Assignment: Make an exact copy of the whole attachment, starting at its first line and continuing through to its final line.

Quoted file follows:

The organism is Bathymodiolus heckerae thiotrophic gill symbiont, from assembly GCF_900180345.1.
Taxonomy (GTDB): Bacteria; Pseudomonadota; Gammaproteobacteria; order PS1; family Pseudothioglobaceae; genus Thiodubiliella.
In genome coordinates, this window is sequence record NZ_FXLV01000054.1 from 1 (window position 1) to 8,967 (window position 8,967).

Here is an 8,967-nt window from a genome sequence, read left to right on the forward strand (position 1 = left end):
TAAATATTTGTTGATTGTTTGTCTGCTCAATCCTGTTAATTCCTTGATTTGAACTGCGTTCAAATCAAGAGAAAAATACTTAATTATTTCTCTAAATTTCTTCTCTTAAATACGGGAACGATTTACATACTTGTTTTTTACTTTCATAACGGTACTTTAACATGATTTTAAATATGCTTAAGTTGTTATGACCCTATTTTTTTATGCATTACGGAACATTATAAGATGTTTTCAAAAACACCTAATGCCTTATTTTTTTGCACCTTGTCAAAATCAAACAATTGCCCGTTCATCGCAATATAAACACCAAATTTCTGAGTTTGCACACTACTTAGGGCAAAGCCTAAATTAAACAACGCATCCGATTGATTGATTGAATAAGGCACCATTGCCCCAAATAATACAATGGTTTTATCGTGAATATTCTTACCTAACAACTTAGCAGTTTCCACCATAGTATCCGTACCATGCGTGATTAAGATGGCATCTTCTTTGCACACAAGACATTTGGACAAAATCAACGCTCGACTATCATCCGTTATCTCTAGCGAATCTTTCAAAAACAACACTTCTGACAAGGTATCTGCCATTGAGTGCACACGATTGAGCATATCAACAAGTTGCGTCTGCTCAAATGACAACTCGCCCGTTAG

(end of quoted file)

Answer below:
The organism is Bathymodiolus heckerae thiotrophic gill symbiont, from assembly GCF_900180345.1.
Taxonomy (GTDB): Bacteria; Pseudomonadota; Gammaproteobacteria; order PS1; family Pseudothioglobaceae; genus Thiodubiliella.
In genome coordinates, this window is sequence record NZ_FXLV01000054.1 from 1 (window position 1) to 8,967 (window position 8,967).

Here is an 8,967-nt window from a genome sequence, read left to right on the forward strand (position 1 = left end):
TAAATATTTGTTGATTGTTTGTCTGCTCAATCCTGTTAATTCCTTGATTTGAACTGCGTTCAAATCAAGAGAAAAATACTTAATTATTTCTCTAAATTTCTTCTCTTAAATACGGGAACGATTTACATACTTGTTTTTTACTTTCATAACGGTACTTTAACATGATTTTAAATATGCTTAAGTTGTTATGACCCTATTTTTTTATGCATTACGGAACATTATAAGATGTTTTCAAAAACACCTAATGCCTTATTTTTTTGCACCTTGTCAAAATCAAACAATTGCCCGTTCATCGCAATATAAACACCAAATTTCTGAGTTTGCACACTACTTAGGGCAAAGCCTAAATTAAACAACGCATCCGATTGATTGATTGAATAAGGCACCATTGCCCCAAATAATACAATGGTTTTATCGTGAATATTCTTACCTAACAACTTAGCAGTTTCCACCATAGTATCCGTACCATGCGTGATTAAGATGGCATCTTCTTTGCACACAAGACATTTGGACAAAATCAACGCTCGACTATCATCCGTTATCTCTAGCGAATCTTTCAAAAACAACACTTCTGACAAGGTATCTGCCATTGAGTGCACACGATTGAGCATATCAACAAGTTGCGTCTGCTCAAATGACAACTCGCCCGTTAG